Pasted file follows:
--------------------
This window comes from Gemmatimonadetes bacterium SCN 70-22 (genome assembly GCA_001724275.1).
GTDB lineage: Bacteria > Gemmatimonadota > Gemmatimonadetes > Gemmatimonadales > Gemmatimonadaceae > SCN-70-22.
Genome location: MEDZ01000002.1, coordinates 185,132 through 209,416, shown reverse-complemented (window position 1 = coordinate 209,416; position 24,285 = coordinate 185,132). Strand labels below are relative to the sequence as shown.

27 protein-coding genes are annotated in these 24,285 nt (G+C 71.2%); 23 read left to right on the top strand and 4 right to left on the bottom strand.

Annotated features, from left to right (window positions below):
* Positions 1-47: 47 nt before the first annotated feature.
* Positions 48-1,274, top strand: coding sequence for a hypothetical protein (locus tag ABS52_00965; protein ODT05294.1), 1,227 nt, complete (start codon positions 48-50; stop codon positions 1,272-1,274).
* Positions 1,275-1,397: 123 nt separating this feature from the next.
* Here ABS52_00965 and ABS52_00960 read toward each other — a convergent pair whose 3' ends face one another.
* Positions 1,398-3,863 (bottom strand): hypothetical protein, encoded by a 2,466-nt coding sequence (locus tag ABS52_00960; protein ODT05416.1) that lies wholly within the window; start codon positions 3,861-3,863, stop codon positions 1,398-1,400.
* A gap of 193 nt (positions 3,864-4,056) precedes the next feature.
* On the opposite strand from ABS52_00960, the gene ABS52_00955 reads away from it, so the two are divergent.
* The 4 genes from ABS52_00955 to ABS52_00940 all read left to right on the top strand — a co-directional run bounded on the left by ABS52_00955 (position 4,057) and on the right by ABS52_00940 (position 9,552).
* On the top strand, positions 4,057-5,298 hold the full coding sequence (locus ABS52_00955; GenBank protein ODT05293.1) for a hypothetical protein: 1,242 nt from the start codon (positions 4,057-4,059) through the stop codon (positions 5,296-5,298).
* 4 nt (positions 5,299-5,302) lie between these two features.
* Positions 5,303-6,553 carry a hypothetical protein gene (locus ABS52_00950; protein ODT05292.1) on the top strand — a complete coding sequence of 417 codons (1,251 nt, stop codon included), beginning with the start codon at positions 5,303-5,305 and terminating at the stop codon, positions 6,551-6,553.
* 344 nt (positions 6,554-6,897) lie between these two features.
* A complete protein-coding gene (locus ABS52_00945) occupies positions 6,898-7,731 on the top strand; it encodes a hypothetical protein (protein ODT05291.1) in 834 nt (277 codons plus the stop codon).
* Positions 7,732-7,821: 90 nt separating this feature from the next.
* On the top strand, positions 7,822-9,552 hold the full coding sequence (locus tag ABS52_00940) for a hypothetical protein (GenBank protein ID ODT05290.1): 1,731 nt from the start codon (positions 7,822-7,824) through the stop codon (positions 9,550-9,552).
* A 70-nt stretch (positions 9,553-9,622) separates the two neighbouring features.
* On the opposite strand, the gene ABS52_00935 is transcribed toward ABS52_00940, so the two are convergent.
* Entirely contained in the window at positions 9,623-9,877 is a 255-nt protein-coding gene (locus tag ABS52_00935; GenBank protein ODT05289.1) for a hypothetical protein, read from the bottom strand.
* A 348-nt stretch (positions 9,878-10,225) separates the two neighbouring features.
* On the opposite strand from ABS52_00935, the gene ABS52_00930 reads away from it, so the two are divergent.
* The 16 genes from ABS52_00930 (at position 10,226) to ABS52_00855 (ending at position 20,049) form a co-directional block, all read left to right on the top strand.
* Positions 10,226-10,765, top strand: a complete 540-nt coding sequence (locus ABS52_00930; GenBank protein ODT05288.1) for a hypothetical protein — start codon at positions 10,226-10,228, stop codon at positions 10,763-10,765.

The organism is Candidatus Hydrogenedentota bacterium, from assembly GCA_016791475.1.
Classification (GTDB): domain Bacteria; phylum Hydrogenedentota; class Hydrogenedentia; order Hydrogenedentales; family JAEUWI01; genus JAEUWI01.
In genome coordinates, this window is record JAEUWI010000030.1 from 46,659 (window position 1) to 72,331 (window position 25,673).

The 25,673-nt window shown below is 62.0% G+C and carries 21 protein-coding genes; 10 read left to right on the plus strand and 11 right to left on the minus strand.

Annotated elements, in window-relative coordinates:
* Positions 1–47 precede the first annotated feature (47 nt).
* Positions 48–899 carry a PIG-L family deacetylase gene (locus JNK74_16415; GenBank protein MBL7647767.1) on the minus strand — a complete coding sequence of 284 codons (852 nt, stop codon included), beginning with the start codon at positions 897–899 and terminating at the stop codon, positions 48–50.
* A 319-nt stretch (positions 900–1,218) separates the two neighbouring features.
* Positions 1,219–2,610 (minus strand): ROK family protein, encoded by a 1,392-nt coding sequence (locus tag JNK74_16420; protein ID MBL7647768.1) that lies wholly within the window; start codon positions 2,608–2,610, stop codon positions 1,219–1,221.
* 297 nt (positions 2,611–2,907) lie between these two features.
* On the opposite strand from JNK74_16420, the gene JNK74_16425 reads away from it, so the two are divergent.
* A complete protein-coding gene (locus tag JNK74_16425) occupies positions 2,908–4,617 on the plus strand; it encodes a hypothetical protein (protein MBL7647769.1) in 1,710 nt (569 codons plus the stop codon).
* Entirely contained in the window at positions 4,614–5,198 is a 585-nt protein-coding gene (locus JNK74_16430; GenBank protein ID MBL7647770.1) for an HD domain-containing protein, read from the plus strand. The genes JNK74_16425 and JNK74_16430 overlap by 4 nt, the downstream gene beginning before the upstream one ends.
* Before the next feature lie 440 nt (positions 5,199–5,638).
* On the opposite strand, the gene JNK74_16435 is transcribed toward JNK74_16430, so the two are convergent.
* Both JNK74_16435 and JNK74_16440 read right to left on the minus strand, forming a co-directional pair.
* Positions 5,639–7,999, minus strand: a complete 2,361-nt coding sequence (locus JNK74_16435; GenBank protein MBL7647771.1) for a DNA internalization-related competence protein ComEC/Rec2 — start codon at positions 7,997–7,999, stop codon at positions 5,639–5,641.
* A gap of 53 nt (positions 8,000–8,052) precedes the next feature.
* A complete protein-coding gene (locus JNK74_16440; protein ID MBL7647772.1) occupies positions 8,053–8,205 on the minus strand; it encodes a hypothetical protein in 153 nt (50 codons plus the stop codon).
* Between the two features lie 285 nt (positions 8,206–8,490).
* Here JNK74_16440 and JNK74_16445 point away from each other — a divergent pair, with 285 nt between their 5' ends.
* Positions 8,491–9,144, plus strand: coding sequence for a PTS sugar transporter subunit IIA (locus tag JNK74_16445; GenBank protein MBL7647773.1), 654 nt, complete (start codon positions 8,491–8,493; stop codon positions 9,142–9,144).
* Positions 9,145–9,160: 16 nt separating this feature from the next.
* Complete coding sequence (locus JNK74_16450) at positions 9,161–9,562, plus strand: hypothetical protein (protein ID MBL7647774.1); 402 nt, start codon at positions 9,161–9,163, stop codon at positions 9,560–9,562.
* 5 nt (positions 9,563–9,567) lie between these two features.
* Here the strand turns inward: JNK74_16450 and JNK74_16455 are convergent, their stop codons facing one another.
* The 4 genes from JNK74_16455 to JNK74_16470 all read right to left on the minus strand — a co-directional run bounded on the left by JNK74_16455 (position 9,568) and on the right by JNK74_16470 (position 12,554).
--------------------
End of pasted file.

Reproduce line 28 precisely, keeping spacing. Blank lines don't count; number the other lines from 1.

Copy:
The organism is Candidatus Hydrogenedentota bacterium, from assembly GCA_016791475.1.